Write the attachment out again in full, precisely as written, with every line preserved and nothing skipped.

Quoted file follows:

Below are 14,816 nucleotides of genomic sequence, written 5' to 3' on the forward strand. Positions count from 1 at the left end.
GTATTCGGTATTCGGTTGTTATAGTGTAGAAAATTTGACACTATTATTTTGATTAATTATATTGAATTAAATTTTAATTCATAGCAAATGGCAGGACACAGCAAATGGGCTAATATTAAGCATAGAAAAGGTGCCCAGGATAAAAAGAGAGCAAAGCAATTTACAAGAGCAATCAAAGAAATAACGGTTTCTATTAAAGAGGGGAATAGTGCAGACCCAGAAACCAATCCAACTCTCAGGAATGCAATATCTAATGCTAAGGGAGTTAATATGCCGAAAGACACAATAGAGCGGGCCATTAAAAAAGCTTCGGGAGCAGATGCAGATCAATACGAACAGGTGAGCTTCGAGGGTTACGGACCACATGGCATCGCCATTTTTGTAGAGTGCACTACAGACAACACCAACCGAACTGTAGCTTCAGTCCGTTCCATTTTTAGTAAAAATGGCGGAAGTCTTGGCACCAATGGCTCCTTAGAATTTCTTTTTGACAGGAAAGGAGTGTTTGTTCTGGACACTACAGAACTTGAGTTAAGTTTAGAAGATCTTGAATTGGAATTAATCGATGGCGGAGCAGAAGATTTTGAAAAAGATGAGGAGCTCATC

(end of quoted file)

Below are 14,816 nucleotides of genomic sequence, written 5' to 3' on the forward strand. Positions count from 1 at the left end.
GTATTCGGTATTCGGTTGTTATAGTGTAGAAAATTTGACACTATTATTTTGATTAATTATATTGAATTAAATTTTAATTCATAGCAAATGGCAGGACACAGCAAATGGGCTAATATTAAGCATAGAAAAGGTGCCCAGGATAAAAAGAGAGCAAAGCAATTTACAAGAGCAATCAAAGAAATAACGGTTTCTATTAAAGAGGGGAATAGTGCAGACCCAGAAACCAATCCAACTCTCAGGAATGCAATATCTAATGCTAAGGGAGTTAATATGCCGAAAGACACAATAGAGCGGGCCATTAAAAAAGCTTCGGGAGCAGATGCAGATCAATACGAACAGGTGAGCTTCGAGGGTTACGGACCACATGGCATCGCCATTTTTGTAGAGTGCACTACAGACAACACCAACCGAACTGTAGCTTCAGTCCGTTCCATTTTTAGTAAAAATGGCGGAAGTCTTGGCACCAATGGCTCCTTAGAATTTCTTTTTGACAGGAAAGGAGTGTTTGTTCTGGACACTACAGAACTTGAGTTAAGTTTAGAAGATCTTGAATTGGAATTAATCGATGGCGGAGCAGAAGATTTTGAAAAAGATGAGGAGCTCATC